July 16, 2012


I was only a few months into my freshman year of college, trailing the sidewalk past Simpson Drill Field, across the railroad tracks, and onto West Campus for a mid-morning class. I was lonely, too far from familiarity and not near enough yet to where I belonged, and I felt it deep in my bones as I readjusted my backpack and kicked the leaves at my feet. My fellow students walked by, most saying the obligatory Aggie "Howdy", some looking me in the eye but none really seeing. I just wanted someone to see, that was all, someone to notice me and love me and help me belong.
It was just a silent whisper, a quiet comfort, and I remembered that I was not alone, that He would never leave me all by myself. And I thought then with striking clarity about how I couldn't think of one person who didn't want the same things I did: to be loved, to be noticed, to belong. What joy flooded my heart when I realized that I was holding in my heart the very gospel that answered every longing, both my own and those of every person passing me on the sidewalk. The gospel and its author bring us in, offer unquenchable wells of love, and refuse to leave us on our own ever again. And with that thought welling up inside of me, I looked passersby in the eye and really saw. 

I want that same zealous vision now, where I notice those whose smiles hide hurts or are standing on the outside looking in. I want ears to hear what she is not telling me that desperately needs to be said. I want to discern when someone is losing heart or turning away from their one true Hope so that I can come alongside. I want to notice those who are different from me, younger or older, and those who need to hear that they are loved by God. I want to ask good questions and respond with grace and truth and really love.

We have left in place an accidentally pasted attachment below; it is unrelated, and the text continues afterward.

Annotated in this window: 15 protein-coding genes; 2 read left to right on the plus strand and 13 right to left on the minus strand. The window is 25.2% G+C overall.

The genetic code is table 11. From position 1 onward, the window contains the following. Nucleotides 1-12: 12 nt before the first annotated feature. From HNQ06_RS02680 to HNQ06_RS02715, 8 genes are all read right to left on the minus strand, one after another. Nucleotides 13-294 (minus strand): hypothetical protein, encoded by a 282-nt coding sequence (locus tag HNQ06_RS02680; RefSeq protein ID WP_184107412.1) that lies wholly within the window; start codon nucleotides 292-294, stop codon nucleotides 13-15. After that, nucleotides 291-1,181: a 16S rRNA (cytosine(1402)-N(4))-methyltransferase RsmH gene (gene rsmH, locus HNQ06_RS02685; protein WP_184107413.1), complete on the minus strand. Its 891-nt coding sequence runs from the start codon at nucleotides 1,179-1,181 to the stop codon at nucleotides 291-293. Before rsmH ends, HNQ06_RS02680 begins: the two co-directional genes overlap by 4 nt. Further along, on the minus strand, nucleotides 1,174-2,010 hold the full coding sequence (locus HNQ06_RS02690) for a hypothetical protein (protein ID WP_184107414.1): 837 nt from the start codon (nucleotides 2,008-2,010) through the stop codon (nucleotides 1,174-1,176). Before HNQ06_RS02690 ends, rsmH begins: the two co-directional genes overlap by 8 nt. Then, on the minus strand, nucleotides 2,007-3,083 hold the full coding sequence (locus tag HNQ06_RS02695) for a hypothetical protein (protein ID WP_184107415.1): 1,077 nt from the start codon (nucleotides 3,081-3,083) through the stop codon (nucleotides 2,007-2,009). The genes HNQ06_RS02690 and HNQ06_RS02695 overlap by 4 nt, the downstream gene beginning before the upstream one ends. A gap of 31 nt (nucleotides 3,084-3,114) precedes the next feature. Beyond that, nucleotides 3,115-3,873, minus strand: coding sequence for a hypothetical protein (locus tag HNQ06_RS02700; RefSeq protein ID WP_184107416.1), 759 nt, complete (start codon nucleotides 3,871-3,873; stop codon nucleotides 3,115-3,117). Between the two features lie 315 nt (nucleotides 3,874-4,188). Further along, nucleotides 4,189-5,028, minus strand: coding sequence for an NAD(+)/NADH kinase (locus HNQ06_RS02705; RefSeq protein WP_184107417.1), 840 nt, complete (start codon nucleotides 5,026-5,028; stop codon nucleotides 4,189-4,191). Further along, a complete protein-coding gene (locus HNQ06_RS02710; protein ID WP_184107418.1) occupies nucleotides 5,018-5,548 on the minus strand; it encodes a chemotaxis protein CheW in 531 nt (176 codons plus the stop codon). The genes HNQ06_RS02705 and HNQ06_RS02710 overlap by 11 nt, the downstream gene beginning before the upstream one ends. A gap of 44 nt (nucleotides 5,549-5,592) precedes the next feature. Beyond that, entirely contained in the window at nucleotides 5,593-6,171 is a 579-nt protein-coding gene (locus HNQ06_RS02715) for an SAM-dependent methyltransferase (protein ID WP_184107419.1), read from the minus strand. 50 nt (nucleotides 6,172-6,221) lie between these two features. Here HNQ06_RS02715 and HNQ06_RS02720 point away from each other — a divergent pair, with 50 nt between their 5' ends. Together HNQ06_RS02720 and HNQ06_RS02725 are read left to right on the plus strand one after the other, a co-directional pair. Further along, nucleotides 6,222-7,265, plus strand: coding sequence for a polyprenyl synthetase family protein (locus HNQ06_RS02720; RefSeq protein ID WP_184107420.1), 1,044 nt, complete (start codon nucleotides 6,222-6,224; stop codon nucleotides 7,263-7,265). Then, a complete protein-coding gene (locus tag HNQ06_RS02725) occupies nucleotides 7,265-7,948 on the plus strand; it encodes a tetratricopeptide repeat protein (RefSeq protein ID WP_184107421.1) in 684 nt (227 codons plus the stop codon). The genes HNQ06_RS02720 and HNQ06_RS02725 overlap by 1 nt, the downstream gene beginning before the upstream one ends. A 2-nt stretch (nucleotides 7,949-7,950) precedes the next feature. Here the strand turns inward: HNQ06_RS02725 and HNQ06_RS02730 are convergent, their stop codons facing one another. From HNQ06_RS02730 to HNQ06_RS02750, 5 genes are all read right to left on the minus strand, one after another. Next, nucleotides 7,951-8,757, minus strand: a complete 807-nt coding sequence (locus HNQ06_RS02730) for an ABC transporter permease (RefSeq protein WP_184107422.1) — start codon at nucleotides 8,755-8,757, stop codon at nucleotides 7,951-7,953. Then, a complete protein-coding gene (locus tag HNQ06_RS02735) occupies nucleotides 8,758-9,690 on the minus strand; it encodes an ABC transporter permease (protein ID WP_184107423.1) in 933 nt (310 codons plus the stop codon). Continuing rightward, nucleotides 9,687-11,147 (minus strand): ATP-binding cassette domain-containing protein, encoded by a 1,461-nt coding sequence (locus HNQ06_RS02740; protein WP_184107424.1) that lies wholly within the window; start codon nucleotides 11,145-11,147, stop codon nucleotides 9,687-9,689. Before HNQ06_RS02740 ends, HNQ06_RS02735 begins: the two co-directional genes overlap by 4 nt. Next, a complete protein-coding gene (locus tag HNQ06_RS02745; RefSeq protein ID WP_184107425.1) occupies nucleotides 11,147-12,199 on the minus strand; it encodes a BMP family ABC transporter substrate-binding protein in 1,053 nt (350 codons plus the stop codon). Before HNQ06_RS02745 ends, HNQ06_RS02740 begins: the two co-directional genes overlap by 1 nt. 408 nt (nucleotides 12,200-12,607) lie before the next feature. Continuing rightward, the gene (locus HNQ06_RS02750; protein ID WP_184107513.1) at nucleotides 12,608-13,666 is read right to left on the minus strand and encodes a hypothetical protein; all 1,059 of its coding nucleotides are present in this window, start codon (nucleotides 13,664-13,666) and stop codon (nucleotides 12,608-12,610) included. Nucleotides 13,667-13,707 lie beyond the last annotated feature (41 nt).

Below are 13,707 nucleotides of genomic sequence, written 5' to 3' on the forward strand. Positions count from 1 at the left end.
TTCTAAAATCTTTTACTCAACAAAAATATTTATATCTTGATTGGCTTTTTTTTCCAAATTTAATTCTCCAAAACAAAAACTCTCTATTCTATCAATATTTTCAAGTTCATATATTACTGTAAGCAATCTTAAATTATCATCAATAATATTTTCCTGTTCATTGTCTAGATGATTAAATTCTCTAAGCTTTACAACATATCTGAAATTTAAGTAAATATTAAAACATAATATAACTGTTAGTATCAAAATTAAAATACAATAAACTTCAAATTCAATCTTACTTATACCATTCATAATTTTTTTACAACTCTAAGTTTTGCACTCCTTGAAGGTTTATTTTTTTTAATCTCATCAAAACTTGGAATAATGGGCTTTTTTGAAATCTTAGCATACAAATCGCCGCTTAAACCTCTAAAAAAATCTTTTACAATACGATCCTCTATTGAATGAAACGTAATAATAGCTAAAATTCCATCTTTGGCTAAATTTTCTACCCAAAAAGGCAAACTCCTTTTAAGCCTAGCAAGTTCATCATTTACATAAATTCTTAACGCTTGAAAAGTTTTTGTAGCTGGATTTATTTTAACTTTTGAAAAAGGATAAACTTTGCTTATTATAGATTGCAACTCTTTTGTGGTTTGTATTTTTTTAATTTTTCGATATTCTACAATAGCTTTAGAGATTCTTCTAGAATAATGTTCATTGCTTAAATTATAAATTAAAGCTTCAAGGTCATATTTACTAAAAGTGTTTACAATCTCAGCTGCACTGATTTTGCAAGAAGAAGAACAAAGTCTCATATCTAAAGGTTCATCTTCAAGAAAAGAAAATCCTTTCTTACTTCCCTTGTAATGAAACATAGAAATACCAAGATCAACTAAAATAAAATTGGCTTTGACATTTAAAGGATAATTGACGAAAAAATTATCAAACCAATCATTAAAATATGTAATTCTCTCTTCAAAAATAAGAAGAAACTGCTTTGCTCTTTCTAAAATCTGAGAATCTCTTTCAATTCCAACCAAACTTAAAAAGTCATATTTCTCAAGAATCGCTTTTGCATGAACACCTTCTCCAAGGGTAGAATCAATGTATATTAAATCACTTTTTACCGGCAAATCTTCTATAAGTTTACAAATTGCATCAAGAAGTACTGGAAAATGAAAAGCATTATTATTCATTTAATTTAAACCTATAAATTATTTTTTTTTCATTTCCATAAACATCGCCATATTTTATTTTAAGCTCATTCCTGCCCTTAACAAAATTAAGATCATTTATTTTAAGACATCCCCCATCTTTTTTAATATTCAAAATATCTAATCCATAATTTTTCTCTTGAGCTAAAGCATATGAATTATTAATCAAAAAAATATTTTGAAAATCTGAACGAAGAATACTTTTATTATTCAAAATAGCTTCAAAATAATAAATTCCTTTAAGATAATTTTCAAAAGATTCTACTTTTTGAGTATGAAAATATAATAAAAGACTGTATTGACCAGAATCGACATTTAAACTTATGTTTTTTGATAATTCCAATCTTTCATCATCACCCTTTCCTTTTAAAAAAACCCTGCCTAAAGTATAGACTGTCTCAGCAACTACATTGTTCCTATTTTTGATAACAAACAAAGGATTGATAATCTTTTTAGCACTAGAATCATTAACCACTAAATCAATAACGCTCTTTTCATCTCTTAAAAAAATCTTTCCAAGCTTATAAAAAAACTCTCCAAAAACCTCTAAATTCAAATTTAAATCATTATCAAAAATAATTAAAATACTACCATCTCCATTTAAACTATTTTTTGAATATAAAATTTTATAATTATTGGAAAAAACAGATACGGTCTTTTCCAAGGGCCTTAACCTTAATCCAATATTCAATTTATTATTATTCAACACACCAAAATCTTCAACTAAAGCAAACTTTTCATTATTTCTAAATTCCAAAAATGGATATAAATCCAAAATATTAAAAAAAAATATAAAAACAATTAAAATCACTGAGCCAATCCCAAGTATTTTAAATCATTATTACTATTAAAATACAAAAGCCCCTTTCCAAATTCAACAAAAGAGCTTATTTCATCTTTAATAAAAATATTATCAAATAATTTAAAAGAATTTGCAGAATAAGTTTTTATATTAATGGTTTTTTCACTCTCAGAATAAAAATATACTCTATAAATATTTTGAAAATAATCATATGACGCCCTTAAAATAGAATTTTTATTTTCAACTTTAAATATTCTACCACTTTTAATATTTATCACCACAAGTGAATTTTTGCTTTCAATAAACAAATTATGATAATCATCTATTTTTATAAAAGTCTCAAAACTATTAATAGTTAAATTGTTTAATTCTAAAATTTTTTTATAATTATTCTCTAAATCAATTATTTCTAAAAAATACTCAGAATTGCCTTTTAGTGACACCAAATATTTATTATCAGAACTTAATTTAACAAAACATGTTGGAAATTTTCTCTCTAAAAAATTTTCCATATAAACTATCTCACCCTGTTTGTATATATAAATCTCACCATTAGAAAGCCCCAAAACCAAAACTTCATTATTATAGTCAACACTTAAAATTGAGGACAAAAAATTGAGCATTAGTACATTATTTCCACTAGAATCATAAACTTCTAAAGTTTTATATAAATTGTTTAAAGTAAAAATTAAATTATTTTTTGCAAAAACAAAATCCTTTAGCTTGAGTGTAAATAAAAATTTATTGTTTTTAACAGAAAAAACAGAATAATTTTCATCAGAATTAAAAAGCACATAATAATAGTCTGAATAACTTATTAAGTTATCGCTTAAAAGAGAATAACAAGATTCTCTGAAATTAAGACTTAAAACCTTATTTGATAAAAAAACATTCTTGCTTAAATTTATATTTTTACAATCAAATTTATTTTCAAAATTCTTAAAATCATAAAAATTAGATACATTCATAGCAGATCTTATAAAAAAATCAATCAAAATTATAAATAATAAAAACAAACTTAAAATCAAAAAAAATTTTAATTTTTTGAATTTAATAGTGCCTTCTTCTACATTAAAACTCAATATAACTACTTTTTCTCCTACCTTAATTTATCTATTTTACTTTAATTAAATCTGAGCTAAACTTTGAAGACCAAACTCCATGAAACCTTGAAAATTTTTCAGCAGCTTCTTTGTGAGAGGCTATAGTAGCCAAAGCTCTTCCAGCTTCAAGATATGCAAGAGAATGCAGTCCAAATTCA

Sometimes, like that day walking across campus, my desire to be noticed gets in the way of my noticing. I get stuck in my head, wondering what people think of me or if they think I'm enough. In an unhealthy way, I want to be thanked, appreciated, or supported. I start wishing to be noticed, desperate for a word of approval or encouragement, so much so that I notice nothing but the godless insecurities echoing in my head. I am looking to be noticed in all the wrong places. 

The only answer, always, is to go back to noticing: noticing what God is saying and noticing where He is pointing to the needs of others. If I notice, I am quickly swept up in the joy of hearing His approval and the realization that I can give His approval away to others through the hope of the gospel. 

We can bring hope to others. And it all begins with noticing.